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Adaptation of the group A Streptococcus adhesin Scl1 to bind fibronectin type III repeats within wound-associated extracellular matrix: implications for cancer therapy.

Authors
  • McNitt, Dudley H1
  • Choi, Soo Jeon1
  • Allen, Jessica L2
  • Hames, River A2
  • Weed, Scott A2
  • Van De Water, Livingston3
  • Berisio, Rita4
  • Lukomski, Slawomir1
  • 1 Department of Microbiology, Immunology, and Cell Biology, West Virginia University School of Medicine, Morgantown, WV, USA.
  • 2 Department of Biochemistry, Program in Cancer Cell Biology, West Virginia University School of Medicine, Morgantown, WV, USA.
  • 3 Departments of Surgery and Regenerative and Cancer Cell Biology, Albany Medical College, Albany, NY, USA.
  • 4 Institute of Biostructures and Bioimaging, National Research Council, Naples, Italy. , (Italy)
Type
Published Article
Journal
Molecular Microbiology
Publisher
Wiley (Blackwell Publishing)
Publication Date
Sep 01, 2019
Volume
112
Issue
3
Pages
800–819
Identifiers
DOI: 10.1111/mmi.14317
PMID: 31145503
Source
Medline
Language
English
License
Unknown

Abstract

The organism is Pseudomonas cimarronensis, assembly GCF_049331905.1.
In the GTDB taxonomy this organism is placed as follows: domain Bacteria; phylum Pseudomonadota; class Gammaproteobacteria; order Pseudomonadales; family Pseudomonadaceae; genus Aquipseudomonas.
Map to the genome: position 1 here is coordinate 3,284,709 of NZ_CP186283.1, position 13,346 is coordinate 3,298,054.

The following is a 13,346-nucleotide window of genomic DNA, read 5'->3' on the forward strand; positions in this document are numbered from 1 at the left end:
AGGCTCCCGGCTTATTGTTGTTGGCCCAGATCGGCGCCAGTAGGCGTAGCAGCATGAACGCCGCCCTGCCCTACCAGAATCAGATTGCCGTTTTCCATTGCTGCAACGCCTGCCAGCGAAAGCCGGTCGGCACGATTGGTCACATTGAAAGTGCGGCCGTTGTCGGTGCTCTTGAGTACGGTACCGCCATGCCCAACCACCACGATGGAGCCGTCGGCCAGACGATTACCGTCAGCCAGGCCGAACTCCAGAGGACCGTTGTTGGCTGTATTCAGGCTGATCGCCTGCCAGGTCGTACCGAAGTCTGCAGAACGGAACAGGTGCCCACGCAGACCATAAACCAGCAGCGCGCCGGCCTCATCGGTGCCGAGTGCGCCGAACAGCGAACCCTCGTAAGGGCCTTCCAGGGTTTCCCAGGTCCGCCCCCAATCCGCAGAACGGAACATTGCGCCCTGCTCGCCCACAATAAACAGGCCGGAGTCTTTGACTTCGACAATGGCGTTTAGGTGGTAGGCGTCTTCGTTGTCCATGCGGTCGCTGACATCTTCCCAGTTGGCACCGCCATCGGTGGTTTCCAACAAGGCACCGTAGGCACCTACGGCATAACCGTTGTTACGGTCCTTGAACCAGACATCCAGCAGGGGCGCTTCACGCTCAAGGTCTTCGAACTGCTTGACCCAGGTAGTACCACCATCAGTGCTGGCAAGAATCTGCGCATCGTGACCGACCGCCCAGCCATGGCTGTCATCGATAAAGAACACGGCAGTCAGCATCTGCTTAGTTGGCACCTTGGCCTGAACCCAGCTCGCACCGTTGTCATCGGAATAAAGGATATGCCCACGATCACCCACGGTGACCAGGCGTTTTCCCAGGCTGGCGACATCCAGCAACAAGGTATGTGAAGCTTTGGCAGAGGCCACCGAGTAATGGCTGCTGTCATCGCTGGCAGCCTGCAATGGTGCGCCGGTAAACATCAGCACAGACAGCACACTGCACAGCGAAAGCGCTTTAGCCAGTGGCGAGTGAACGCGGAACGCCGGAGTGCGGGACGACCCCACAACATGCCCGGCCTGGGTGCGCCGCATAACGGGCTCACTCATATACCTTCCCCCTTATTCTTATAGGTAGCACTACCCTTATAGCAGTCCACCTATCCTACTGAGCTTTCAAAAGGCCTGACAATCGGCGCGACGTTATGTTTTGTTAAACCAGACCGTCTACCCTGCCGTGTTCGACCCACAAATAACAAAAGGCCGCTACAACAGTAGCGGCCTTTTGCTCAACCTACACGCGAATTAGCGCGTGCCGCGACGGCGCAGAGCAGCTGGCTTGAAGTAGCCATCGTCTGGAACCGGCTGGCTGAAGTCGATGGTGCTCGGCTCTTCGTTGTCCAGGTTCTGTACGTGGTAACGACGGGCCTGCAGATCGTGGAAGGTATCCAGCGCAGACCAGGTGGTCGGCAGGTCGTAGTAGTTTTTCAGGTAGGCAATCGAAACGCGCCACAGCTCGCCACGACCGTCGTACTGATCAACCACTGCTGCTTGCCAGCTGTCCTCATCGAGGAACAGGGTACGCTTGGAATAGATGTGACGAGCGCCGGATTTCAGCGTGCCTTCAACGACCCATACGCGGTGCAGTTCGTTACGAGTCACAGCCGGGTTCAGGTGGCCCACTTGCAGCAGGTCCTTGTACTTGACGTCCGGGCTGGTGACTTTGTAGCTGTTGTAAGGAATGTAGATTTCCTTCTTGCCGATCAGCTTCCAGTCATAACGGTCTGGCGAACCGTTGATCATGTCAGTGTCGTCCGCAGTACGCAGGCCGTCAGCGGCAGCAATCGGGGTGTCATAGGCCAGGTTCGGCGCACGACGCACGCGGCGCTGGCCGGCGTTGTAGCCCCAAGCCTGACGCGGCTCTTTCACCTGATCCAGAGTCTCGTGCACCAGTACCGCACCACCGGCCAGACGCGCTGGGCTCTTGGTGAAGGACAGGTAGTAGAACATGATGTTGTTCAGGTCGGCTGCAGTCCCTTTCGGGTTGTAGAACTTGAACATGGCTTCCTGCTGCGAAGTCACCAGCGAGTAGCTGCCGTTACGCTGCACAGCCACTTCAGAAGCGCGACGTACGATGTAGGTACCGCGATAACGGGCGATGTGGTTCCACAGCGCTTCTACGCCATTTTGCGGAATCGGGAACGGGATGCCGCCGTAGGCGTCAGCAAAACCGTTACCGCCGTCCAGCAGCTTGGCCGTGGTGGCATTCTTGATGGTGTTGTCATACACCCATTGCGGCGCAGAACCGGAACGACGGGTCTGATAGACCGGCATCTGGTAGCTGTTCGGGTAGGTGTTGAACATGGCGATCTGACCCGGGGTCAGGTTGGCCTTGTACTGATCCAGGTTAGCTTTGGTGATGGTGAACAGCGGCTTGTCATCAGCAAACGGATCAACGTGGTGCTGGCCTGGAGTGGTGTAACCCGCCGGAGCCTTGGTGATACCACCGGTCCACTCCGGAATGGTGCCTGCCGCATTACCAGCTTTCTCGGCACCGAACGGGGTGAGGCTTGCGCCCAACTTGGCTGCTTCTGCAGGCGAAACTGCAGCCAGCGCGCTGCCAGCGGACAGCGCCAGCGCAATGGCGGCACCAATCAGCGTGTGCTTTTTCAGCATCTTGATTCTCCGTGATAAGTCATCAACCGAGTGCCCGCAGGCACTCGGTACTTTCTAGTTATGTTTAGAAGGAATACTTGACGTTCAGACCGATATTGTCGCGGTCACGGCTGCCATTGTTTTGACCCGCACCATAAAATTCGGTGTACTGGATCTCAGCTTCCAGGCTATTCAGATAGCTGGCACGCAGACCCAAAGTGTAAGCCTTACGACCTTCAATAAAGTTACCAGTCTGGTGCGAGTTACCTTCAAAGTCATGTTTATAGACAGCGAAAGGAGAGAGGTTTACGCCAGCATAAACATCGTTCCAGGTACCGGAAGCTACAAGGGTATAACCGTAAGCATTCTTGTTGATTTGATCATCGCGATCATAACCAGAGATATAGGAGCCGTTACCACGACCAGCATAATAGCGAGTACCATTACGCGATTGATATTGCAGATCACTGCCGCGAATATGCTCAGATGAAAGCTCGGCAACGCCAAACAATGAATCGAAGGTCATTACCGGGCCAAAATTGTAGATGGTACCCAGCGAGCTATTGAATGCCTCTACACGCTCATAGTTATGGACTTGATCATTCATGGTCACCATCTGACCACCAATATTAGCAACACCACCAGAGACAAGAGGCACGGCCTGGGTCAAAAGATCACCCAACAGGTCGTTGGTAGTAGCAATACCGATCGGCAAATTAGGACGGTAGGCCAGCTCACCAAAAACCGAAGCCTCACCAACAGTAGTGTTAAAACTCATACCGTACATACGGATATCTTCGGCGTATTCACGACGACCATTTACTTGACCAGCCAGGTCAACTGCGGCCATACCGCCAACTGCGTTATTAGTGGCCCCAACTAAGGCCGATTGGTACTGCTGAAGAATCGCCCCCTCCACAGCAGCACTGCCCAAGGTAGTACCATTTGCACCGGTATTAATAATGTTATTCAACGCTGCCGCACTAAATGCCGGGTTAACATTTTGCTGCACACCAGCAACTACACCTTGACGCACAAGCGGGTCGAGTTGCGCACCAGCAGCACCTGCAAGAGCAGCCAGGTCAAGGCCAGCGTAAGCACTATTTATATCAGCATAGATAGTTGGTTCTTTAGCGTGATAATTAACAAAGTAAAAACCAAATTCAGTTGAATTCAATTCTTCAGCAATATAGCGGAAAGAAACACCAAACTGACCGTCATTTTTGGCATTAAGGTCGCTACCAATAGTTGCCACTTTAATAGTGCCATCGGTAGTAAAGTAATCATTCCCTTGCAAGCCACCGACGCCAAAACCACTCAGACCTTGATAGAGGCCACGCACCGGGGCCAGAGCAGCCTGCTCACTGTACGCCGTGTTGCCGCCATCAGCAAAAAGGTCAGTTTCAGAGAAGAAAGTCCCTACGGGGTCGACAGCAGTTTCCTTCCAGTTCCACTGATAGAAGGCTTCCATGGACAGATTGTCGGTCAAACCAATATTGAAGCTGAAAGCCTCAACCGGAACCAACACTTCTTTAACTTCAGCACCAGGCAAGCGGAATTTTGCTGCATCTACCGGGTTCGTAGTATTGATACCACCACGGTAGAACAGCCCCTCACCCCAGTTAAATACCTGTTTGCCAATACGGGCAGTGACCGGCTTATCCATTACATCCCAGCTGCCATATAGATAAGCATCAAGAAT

The human-adapted pathogen group A Streptococcus (GAS) utilizes wounds as portals of entry into host tissue, wherein surface adhesins interact with the extracellular matrix, enabling bacterial colonization. The streptococcal collagen-like protein 1 (Scl1) is a major adhesin of GAS that selectively binds to two fibronectin type III (FnIII) repeats within cellular fibronectin, specifically the alternatively spliced extra domains A and B, and the FnIII repeats within tenascin-C. Binding to FnIII repeats was mediated through conserved structural determinants present within the Scl1 globular domain and facilitated GAS adherence and biofilm formation. Isoforms of cellular fibronectin that contain extra domains A and B, as well as tenascin-C, are present for several days in the wound extracellular matrix. Scl1-FnIII binding is therefore an example of GAS adaptation to the host's wound environment. Similarly, cellular fibronectin isoforms and tenascin-C are present in the tumor microenvironment. Consistent with this, FnIII repeats mediate GAS attachment to and enhancement of biofilm formation on matrices deposited by cancer-associated fibroblasts and osteosarcoma cells. These data collectively support the premise for utilization of the Scl1-FnIII interaction as a novel method of anti-neoplastic targeting in the tumor microenvironment. © 2019 The Authors. Molecular Microbiology Published by John Wiley & Sons Ltd.

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